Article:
What Is The "Stance" Movement?
Traditional art is all about the ideals of balance, symmetry, and correct proportions. For millennia, these principles have defined how westerners conceive beauty. They’re reflected in artwork like The Last Supper and the Renaissance sculpture known simply as David. Plato believed they expressed divine truths. Michelangelo, Da Vinci, and Mozart felt that way as well, and incorporated them into everything they created. None of those gentlemen would have thought much of stanced cars, then. In fact, a lot of people don’t think much of "stance," or, as it’s also known, "slammed," or "hellaflush." These terms refer to the practice of taking lowered cars to an absurd extreme. Here are some of the ways its aficionados apply this style to their vehicles: • The body is dropped so close to the street that going over a speed bump is impossible without ripping out the oil pan. • Oversized rims are matched with narrow tires that are stretched over the metal like rubber bands. The camber of the wheels is adjusted so that the bottoms of the rims jut out, so that they form an upside down “V” shape. This reduces the contact the tires make with the road, so that there’s only an inch or so of rubber that actually touches the blacktop at any time. • Car handles and other external parts are modified so they sit deep within the vehicle’s body, further developing the "flush" theme. • The result of all this modification is a vehicle that’s, at best, semi-drivable, and in fact is no longer street-legal in most municipalities.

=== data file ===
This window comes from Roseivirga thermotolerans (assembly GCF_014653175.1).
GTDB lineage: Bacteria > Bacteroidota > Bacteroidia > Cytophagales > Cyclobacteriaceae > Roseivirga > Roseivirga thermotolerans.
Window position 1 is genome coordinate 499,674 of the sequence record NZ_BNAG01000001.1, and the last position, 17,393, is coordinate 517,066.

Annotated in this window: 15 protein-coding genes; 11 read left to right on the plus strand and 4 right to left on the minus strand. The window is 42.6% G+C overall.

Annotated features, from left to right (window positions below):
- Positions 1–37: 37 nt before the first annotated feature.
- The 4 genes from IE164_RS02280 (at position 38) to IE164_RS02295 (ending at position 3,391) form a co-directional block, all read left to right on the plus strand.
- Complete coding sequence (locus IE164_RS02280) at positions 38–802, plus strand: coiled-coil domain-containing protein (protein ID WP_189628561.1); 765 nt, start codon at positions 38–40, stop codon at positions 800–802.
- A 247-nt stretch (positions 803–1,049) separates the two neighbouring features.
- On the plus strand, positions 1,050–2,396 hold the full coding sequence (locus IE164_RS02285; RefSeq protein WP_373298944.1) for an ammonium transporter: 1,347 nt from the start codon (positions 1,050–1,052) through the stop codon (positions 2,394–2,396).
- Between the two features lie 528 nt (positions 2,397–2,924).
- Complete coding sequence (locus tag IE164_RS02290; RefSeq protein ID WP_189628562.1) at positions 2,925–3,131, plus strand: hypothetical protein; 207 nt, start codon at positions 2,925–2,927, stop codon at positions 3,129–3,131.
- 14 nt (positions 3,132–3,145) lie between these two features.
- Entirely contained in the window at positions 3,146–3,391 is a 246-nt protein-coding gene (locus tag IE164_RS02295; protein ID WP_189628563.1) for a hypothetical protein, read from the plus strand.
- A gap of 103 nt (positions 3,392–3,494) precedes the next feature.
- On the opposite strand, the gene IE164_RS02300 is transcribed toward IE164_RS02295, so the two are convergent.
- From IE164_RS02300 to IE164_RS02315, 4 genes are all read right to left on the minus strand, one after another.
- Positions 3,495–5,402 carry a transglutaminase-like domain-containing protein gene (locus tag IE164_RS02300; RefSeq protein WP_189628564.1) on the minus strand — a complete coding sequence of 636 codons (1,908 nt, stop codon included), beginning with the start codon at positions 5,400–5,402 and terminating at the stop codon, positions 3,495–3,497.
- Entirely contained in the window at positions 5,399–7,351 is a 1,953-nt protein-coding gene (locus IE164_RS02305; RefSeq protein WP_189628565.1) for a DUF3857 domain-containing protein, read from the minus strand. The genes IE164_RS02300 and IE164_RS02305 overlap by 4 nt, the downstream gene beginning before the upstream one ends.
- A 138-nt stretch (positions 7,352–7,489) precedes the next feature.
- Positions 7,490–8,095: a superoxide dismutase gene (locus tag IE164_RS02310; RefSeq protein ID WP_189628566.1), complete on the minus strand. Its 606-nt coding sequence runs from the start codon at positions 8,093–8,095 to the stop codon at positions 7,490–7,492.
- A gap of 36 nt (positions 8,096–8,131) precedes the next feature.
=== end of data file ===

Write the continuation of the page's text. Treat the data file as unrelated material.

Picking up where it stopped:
It is also impossible to go up a graded driveway, turn the steering wheel more than a few inches, or stop safely unless the car is driven very slowly. Also, cops hate these things and generally pull them over on sight. “Why?” That’s the question everybody who’s not into this stuff asks. Frankly, I don’t know. I don’t get it. Stancing a car destroys it, for all intents and purposes, and adds nothing to its looks, IMO. If someone out there can explain what it’s all about, then I invite them to do so. And that’s all I have to say about the subject. Maybe next time we’ll talk about "donks," which are almost as ridiculous. Photo Credit: Vossen Wheels